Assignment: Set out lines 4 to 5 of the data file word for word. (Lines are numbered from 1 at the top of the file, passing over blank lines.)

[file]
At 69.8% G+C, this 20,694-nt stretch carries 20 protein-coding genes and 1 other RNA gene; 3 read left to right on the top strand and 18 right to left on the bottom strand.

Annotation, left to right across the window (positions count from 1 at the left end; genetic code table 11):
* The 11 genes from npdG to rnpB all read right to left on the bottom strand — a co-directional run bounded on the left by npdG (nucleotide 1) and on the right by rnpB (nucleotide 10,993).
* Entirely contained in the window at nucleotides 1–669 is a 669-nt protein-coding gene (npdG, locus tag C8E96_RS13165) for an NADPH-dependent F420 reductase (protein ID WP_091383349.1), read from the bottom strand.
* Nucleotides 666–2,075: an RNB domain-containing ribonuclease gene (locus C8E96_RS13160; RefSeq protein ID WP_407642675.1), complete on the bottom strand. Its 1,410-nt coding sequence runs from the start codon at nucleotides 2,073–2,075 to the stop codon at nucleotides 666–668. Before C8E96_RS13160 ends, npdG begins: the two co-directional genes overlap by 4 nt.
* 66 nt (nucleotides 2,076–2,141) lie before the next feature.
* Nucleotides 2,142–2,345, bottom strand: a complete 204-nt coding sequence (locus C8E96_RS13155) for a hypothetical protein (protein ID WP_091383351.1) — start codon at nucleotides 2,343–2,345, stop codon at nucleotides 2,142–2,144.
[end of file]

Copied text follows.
* Entirely contained in the window at nucleotides 1–669 is a 669-nt protein-coding gene (npdG, locus tag C8E96_RS13165) for an NADPH-dependent F420 reductase (protein ID WP_091383349.1), read from the bottom strand.
* Nucleotides 666–2,075: an RNB domain-containing ribonuclease gene (locus C8E96_RS13160; RefSeq protein ID WP_407642675.1), complete on the bottom strand. Its 1,410-nt coding sequence runs from the start codon at nucleotides 2,073–2,075 to the stop codon at nucleotides 666–668. Before C8E96_RS13160 ends, npdG begins: the two co-directional genes overlap by 4 nt.